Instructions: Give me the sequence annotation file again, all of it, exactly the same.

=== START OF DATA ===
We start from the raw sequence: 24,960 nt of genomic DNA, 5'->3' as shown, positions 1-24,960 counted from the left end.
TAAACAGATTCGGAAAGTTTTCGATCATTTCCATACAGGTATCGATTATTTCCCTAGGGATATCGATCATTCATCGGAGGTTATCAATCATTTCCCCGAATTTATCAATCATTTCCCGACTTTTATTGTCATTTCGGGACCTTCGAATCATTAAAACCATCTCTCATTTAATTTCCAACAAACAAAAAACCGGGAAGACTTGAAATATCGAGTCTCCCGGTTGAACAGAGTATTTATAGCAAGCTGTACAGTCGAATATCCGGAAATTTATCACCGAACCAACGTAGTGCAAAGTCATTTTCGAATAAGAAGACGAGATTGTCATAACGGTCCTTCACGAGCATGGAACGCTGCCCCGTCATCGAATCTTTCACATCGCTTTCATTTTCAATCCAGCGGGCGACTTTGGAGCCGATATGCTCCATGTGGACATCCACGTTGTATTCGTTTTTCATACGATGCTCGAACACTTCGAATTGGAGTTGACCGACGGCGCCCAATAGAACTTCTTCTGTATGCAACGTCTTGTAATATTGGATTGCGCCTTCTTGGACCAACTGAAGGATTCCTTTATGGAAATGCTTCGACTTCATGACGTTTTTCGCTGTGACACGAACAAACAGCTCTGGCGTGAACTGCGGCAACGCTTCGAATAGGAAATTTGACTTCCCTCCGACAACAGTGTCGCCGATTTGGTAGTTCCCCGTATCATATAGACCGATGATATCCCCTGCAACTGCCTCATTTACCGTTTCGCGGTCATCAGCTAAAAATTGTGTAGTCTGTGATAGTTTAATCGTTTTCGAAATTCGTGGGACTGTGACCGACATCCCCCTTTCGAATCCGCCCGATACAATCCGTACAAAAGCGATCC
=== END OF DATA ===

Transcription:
We start from the raw sequence: 24,960 nt of genomic DNA, 5'->3' as shown, positions 1-24,960 counted from the left end.
TAAACAGATTCGGAAAGTTTTCGATCATTTCCATACAGGTATCGATTATTTCCCTAGGGATATCGATCATTCATCGGAGGTTATCAATCATTTCCCCGAATTTATCAATCATTTCCCGACTTTTATTGTCATTTCGGGACCTTCGAATCATTAAAACCATCTCTCATTTAATTTCCAACAAACAAAAAACCGGGAAGACTTGAAATATCGAGTCTCCCGGTTGAACAGAGTATTTATAGCAAGCTGTACAGTCGAATATCCGGAAATTTATCACCGAACCAACGTAGTGCAAAGTCATTTTCGAATAAGAAGACGAGATTGTCATAACGGTCCTTCACGAGCATGGAACGCTGCCCCGTCATCGAATCTTTCACATCGCTTTCATTTTCAATCCAGCGGGCGACTTTGGAGCCGATATGCTCCATGTGGACATCCACGTTGTATTCGTTTTTCATACGATGCTCGAACACTTCGAATTGGAGTTGACCGACGGCGCCCAATAGAACTTCTTCTGTATGCAACGTCTTGTAATATTGGATTGCGCCTTCTTGGACCAACTGAAGGATTCCTTTATGGAAATGCTTCGACTTCATGACGTTTTTCGCTGTGACACGAACAAACAGCTCTGGCGTGAACTGCGGCAACGCTTCGAATAGGAAATTTGACTTCCCTCCGACAACAGTGTCGCCGATTTGGTAGTTCCCCGTATCATATAGACCGATGATATCCCCTGCAACTGCCTCATTTACCGTTTCGCGGTCATCAGCTAAAAATTGTGTAGTCTGTGATAGTTTAATCGTTTTCGAAATTCGTGGGACTGTGACCGACATCCCCCTTTCGAATCCGCCCGATACAATCCGTACAAAAGCGATCC